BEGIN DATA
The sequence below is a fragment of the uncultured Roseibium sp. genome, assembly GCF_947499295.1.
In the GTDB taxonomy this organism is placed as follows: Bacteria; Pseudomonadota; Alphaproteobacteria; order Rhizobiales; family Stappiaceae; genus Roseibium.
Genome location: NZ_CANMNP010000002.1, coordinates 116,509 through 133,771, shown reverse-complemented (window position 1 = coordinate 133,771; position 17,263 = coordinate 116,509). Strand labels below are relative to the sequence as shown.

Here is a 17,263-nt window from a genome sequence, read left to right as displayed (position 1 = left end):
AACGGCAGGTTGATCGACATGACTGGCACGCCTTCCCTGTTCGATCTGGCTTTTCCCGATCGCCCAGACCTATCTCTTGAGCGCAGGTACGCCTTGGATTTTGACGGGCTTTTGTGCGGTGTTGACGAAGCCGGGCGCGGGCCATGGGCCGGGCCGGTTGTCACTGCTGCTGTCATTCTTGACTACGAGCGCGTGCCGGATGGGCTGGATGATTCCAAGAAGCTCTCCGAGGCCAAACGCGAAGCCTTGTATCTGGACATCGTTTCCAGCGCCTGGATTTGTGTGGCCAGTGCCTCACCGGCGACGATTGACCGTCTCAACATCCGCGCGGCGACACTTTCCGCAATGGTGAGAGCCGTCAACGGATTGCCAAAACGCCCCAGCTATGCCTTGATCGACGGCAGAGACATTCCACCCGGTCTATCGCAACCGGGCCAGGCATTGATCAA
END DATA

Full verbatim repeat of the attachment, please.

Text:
The sequence below is a fragment of the uncultured Roseibium sp. genome, assembly GCF_947499295.1.
In the GTDB taxonomy this organism is placed as follows: Bacteria; Pseudomonadota; Alphaproteobacteria; order Rhizobiales; family Stappiaceae; genus Roseibium.
Genome location: NZ_CANMNP010000002.1, coordinates 116,509 through 133,771, shown reverse-complemented (window position 1 = coordinate 133,771; position 17,263 = coordinate 116,509). Strand labels below are relative to the sequence as shown.

Here is a 17,263-nt window from a genome sequence, read left to right as displayed (position 1 = left end):
AACGGCAGGTTGATCGACATGACTGGCACGCCTTCCCTGTTCGATCTGGCTTTTCCCGATCGCCCAGACCTATCTCTTGAGCGCAGGTACGCCTTGGATTTTGACGGGCTTTTGTGCGGTGTTGACGAAGCCGGGCGCGGGCCATGGGCCGGGCCGGTTGTCACTGCTGCTGTCATTCTTGACTACGAGCGCGTGCCGGATGGGCTGGATGATTCCAAGAAGCTCTCCGAGGCCAAACGCGAAGCCTTGTATCTGGACATCGTTTCCAGCGCCTGGATTTGTGTGGCCAGTGCCTCACCGGCGACGATTGACCGTCTCAACATCCGCGCGGCGACACTTTCCGCAATGGTGAGAGCCGTCAACGGATTGCCAAAACGCCCCAGCTATGCCTTGATCGACGGCAGAGACATTCCACCCGGTCTATCGCAACCGGGCCAGGCATTGATCAA